|U.N. Says 2003 3rd Hottest Year on Record
Dec 16, 2004
By JONATHAN FOWLER
GENEVA (AP) - “The rhythm of temperature increases is accelerating,” said WMO deputy secretary-general Michel Jarraud.
This summer, much of Europe was struck by a prolonged heat wave, with temperatures exceeding 104 degrees. The hot weather was blamed for the deaths of thousands, most in France, and devastating forest fires in several countries. It also accelerated the melting of Alpine glaciers, the WMO said.
India and Pakistan also were hit by a deadly heat wave in May and June, when 1,500 people died as temperatures soared above 122 degrees Fahrenheit. The western United States continued to suffer from drought, and wildfires in California burned nearly 75,000 acres of land in October.
In the southern hemisphere springtime, Australia logged a record September temperature of over 109 degrees.
Over the 2002-03 winter, North America received its 10th lowest recorded snowfall, although the northeastern United States was battered a record snowstorm in February, the agency said.
Other parts of the world also faced extreme winter weather. January temperatures in northeastern Russia dropped to -49 degrees, while Mongolia also was gripped by an exceptionally harsh winter for the third year running, devastating livestock.
The year 2003, marked by a sweltering summer and drought across large swaths of the planet, was the third hottest in nearly 150 years, the United Nations weather agency said Tuesday.
The World Meteorological Organization estimated the average surface temperature for the year to be 0.81 degrees Fahrenheit higher than the normal 25.2 degrees. The agency said that warmer weather could not be attributed to any one cause but was part of a trend that global warming was likely to prolong.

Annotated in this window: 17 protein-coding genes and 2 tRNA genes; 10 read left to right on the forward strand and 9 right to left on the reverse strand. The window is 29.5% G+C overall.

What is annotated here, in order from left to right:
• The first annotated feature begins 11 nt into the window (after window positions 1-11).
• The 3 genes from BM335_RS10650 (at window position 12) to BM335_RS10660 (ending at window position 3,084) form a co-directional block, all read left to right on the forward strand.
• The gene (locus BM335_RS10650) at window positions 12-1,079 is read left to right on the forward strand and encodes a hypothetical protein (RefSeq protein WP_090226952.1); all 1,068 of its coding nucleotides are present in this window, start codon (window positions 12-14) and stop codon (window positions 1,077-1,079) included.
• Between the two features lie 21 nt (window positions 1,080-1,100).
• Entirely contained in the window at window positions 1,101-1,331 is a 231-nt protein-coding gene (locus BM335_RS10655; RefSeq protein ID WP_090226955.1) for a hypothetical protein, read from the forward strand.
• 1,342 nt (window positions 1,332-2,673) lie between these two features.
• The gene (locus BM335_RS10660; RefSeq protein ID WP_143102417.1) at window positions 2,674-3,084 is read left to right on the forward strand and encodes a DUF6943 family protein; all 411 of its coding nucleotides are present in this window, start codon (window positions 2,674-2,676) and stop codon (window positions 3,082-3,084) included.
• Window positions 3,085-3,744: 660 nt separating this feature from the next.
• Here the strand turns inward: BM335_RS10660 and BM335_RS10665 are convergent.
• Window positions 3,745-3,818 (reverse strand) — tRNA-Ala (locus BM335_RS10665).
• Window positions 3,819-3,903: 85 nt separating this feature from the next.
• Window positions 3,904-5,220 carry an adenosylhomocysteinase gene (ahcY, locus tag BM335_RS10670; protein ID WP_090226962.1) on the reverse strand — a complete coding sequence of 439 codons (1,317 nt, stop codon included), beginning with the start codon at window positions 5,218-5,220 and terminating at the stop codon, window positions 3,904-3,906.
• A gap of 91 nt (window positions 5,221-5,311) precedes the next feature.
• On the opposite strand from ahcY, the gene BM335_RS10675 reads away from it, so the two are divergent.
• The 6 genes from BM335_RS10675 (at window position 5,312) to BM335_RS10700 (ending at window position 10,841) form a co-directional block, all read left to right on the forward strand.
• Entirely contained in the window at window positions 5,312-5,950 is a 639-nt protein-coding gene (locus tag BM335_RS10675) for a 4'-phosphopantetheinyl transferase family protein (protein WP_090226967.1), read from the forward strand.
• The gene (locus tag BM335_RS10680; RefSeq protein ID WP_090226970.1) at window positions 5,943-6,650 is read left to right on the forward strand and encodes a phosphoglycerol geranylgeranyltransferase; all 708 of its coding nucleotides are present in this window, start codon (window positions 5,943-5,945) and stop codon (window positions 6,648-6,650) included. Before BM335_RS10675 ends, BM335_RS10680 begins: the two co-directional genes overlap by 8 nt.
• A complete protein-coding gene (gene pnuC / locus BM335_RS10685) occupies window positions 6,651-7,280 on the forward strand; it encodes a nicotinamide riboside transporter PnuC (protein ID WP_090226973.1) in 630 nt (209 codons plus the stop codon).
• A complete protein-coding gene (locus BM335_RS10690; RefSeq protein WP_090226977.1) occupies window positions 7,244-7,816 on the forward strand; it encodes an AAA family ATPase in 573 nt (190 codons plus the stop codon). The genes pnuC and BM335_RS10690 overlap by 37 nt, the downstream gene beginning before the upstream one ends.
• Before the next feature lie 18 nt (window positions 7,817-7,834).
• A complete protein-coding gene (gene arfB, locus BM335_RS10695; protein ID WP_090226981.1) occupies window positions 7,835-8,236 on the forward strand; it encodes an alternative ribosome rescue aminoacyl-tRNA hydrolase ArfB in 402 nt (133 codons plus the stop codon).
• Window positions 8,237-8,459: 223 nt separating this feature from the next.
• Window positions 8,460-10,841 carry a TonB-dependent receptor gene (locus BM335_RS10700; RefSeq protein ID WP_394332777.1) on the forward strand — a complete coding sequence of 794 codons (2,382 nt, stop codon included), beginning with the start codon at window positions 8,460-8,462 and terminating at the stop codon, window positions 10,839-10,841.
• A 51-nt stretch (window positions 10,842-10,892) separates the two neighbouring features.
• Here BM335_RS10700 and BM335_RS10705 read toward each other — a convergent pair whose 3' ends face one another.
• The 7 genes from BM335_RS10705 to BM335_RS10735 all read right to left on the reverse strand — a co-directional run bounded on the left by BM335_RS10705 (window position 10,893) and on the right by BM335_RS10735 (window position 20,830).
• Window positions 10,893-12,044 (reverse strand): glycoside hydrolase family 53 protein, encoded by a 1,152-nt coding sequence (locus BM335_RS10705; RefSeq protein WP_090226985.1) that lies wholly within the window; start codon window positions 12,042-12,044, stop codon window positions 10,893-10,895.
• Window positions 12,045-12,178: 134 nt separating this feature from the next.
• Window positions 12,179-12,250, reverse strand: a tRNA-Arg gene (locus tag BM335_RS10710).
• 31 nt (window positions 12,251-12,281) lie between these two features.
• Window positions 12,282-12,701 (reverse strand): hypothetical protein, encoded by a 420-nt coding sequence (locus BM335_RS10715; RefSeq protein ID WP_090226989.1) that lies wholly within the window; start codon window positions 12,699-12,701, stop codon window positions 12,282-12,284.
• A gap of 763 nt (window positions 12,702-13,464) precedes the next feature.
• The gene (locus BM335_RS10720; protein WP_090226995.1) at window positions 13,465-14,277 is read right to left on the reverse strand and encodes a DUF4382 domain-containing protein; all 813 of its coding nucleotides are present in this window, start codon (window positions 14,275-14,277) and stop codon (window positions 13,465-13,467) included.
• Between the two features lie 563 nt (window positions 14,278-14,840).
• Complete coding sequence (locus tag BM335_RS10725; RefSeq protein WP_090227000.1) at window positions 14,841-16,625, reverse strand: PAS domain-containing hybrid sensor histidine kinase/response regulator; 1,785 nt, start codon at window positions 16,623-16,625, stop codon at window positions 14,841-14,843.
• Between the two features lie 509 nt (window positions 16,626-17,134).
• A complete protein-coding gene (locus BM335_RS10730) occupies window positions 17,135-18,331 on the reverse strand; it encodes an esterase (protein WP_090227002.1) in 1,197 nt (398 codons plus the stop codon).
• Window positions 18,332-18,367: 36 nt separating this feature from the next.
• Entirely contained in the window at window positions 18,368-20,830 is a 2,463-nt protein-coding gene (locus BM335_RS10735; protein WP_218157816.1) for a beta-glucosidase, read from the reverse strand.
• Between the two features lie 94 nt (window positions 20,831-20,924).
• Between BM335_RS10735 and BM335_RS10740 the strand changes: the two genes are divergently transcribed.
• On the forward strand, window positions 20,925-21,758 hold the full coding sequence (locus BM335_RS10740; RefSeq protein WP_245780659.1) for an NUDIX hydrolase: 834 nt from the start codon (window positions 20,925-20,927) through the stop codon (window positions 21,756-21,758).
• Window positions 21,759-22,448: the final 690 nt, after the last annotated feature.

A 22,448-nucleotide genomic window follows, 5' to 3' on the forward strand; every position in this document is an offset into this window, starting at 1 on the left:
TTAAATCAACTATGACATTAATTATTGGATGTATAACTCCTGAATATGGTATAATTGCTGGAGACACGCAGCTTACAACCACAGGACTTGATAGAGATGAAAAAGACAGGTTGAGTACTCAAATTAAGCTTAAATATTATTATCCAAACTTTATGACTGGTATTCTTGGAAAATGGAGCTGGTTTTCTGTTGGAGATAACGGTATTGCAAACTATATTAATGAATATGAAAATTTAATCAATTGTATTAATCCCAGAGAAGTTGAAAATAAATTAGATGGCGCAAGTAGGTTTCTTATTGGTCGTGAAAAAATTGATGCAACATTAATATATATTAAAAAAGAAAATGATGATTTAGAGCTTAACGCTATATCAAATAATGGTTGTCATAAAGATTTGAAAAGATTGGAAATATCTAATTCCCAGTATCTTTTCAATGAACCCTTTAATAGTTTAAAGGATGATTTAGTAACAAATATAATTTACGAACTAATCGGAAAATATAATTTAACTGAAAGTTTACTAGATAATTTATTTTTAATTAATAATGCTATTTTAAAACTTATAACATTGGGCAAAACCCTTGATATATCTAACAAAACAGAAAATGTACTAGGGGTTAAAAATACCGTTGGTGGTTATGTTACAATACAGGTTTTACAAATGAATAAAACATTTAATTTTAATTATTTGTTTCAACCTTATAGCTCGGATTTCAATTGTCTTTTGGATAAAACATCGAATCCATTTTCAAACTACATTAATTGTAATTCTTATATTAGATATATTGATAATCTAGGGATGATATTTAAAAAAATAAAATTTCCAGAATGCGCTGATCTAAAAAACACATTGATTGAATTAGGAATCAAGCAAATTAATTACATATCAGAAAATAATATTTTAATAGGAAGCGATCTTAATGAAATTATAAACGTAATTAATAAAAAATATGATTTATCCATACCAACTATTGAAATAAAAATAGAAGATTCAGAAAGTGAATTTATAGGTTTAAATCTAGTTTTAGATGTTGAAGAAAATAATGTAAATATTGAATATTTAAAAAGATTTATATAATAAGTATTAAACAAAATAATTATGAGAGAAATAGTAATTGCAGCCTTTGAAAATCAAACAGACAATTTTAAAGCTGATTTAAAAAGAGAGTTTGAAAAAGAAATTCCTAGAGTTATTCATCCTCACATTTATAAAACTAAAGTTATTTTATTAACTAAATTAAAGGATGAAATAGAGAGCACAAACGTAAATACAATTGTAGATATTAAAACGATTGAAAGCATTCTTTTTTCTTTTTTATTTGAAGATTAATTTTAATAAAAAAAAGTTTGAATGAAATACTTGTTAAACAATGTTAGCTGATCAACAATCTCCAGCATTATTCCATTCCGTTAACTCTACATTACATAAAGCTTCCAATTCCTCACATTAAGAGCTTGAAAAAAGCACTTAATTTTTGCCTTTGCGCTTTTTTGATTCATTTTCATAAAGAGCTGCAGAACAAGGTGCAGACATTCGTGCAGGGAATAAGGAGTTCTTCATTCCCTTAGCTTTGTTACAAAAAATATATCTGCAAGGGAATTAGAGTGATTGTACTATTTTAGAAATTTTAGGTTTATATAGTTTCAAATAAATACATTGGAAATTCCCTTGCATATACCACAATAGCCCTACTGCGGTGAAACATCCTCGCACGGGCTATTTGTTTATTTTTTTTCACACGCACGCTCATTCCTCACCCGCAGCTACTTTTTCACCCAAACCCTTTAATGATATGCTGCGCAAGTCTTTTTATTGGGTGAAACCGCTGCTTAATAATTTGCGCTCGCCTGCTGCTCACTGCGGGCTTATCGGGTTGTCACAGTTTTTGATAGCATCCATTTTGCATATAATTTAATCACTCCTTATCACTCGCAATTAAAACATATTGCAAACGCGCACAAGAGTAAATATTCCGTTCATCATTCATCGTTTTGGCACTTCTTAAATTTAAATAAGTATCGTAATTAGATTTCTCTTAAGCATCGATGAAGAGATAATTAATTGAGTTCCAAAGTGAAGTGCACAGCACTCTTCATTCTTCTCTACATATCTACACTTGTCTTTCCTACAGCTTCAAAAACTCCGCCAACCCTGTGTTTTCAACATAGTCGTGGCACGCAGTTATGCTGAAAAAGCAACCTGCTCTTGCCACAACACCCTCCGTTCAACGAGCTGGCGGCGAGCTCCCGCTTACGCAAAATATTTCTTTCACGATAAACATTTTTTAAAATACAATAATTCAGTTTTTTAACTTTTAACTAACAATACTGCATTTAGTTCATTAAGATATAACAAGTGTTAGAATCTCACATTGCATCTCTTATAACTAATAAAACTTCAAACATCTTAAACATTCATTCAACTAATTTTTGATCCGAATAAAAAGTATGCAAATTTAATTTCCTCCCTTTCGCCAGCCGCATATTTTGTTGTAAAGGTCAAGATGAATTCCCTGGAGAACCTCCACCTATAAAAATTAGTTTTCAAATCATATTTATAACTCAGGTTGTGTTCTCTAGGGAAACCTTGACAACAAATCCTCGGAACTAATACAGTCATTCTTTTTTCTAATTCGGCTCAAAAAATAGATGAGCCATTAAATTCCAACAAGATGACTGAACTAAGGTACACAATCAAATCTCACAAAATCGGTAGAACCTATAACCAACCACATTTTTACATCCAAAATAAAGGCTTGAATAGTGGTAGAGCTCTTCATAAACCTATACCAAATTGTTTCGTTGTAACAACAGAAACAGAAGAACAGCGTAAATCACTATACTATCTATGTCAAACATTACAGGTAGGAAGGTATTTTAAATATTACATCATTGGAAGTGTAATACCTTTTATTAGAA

The agency, which collects data from forecasters worldwide, said the three hottest years since accurate records began to be kept in 1861 have all been in the past six years.
The hottest was 1998, when the average temperature was up 0.99 degrees.
As winter hit the southern hemisphere, 200 people were killed in Peru when temperatures fell to -4 degrees Fahrenheit.
“You cannot attribute this to any single cause,” Jarraud said. “It’s about the very complex interaction between all the elements that make up the very complex machine that is the Earth.”
In the Atlantic Ocean, 16 separate storms developed this year, well above the 1948-96 average of 9.8. Hurricane Isabel, which battered North Carolina, was one of the strongest on record. Hurricane Fabian was the most destructive to hit Bermuda in 75 years.
“By definition, exceptional events are exceptional, so they don’t occur very often,” said Jarraud. “But global warming is likely to lead to more frequent extraordinary events and greater intensity of these events.”
Separately Tuesday, Swiss Reinsurance Ltd., which backs insurance companies against major claims and analyzes the effect of disasters, said 20,000 people were killed by natural catastrophes in 2003. Swiss Re said its preliminary findings showed that disasters caused total losses of $65 billion. Insurers paid out $15 billion, it said.
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